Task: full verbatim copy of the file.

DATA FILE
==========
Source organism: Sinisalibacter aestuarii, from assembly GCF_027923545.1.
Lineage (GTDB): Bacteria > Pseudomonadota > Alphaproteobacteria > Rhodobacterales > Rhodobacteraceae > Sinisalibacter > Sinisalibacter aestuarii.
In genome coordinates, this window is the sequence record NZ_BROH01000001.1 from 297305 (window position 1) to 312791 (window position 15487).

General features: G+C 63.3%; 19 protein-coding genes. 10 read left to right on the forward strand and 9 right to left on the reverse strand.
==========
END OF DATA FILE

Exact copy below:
Source organism: Sinisalibacter aestuarii, from assembly GCF_027923545.1.
Lineage (GTDB): Bacteria > Pseudomonadota > Alphaproteobacteria > Rhodobacterales > Rhodobacteraceae > Sinisalibacter > Sinisalibacter aestuarii.
In genome coordinates, this window is the sequence record NZ_BROH01000001.1 from 297305 (window position 1) to 312791 (window position 15487).

General features: G+C 63.3%; 19 protein-coding genes. 10 read left to right on the forward strand and 9 right to left on the reverse strand.